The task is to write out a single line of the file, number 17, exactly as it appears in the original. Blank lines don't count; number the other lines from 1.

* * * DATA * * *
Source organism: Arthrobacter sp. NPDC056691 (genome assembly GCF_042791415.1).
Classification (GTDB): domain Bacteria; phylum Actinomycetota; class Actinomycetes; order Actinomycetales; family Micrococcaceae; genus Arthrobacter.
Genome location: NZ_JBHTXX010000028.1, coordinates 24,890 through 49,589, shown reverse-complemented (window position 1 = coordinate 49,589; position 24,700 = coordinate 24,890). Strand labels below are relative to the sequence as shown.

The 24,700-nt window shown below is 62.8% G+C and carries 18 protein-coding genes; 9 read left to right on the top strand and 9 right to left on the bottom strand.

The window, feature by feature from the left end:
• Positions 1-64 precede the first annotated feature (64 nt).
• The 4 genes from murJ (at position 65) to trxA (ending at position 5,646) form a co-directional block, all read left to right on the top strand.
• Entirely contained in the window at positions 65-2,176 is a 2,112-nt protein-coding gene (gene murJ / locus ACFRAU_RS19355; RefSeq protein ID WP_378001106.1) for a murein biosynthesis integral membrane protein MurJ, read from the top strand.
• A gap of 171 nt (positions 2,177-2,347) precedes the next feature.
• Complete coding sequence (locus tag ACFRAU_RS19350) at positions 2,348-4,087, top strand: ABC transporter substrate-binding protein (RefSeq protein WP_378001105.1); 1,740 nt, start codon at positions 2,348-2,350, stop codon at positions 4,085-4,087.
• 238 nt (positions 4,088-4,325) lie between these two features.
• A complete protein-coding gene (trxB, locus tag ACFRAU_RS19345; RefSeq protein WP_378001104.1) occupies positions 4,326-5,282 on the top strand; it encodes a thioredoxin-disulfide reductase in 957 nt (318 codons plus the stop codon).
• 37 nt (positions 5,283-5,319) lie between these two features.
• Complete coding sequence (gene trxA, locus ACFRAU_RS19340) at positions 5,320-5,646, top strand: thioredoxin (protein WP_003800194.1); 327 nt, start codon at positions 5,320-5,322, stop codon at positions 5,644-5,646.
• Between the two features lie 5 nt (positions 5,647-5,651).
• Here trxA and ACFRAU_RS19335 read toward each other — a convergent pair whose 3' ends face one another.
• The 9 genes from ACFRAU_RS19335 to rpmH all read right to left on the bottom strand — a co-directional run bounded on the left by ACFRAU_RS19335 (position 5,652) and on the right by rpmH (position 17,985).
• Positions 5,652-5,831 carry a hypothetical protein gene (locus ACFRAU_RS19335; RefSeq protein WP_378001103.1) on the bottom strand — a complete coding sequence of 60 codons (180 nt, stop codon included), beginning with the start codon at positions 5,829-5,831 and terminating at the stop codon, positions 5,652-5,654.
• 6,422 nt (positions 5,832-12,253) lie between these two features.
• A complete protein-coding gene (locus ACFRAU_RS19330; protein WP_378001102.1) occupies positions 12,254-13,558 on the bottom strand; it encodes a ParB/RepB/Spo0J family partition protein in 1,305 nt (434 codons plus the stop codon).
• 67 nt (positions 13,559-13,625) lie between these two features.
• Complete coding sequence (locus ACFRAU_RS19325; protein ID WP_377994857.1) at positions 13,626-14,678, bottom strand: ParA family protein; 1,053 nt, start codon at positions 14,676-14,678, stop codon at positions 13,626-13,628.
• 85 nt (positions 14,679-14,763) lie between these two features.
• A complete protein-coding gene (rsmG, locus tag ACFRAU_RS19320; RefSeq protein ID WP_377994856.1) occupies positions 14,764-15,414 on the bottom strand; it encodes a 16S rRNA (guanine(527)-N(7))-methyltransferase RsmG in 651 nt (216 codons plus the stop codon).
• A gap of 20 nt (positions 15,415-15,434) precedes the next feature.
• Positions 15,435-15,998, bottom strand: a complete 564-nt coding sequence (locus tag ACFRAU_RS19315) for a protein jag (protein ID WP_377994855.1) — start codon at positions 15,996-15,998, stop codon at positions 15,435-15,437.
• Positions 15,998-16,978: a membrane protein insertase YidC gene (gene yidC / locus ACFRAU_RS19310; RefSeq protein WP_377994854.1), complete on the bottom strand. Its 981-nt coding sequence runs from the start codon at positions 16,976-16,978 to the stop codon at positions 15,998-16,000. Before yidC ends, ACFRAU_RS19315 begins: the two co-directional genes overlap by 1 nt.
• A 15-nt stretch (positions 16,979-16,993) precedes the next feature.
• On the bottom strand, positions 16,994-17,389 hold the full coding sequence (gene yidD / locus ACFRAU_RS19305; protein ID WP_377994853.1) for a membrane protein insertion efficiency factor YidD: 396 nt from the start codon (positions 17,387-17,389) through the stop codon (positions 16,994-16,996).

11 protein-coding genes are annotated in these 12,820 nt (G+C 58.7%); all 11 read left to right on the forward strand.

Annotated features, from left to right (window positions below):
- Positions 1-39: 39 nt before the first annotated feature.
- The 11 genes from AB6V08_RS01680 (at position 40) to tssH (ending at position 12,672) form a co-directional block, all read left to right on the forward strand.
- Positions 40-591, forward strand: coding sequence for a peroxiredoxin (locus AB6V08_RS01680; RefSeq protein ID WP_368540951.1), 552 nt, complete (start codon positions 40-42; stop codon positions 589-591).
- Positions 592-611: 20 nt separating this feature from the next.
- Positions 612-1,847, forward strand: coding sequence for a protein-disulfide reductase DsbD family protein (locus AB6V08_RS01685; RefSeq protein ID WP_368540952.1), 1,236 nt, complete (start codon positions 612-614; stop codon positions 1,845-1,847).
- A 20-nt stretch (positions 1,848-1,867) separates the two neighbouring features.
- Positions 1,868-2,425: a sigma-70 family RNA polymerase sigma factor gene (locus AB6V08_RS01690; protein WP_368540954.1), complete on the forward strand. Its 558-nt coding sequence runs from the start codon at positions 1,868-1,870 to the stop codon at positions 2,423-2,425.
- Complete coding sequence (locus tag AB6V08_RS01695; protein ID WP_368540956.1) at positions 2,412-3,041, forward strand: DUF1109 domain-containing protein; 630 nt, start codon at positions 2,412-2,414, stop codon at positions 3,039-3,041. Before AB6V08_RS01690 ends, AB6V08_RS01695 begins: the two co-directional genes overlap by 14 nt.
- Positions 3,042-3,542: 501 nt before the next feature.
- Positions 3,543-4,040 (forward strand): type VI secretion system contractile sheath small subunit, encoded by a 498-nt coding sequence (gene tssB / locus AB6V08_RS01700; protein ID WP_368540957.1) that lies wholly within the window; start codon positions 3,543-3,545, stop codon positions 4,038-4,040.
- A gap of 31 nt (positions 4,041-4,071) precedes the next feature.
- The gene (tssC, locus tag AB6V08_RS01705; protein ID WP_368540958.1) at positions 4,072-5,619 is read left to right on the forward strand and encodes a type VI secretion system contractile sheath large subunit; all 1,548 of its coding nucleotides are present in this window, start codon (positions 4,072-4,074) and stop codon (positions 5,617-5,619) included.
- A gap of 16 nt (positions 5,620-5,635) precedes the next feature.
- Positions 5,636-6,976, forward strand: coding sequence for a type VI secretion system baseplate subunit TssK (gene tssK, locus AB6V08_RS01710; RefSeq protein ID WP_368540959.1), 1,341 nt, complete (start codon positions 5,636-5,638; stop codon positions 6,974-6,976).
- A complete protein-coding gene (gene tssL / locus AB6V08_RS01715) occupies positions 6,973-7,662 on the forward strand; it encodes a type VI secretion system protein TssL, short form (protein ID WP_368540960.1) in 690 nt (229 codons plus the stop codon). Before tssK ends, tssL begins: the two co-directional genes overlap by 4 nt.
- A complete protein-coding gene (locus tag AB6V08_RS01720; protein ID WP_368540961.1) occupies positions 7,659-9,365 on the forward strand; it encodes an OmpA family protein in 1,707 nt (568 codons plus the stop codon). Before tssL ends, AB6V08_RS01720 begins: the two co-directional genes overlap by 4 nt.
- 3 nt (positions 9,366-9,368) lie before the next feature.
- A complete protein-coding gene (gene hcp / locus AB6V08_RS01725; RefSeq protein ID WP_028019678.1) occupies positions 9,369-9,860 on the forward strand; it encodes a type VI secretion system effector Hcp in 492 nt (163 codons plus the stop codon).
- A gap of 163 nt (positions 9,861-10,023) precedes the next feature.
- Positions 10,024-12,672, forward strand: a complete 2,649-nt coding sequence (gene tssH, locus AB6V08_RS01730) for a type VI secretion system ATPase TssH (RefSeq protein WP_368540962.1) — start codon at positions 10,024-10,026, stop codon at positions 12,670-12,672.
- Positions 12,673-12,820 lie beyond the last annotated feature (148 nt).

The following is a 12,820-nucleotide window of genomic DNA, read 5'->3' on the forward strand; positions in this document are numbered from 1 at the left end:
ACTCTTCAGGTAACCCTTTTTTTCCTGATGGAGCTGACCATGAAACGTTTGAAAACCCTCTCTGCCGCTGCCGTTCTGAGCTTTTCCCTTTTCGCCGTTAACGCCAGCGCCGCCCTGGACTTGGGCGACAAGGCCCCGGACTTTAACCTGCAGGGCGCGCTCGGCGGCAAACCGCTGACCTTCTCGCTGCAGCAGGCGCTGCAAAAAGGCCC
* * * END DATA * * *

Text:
• The 9 genes from ACFRAU_RS19335 to rpmH all read right to left on the bottom strand — a co-directional run bounded on the left by ACFRAU_RS19335 (position 5,652) and on the right by rpmH (position 17,985).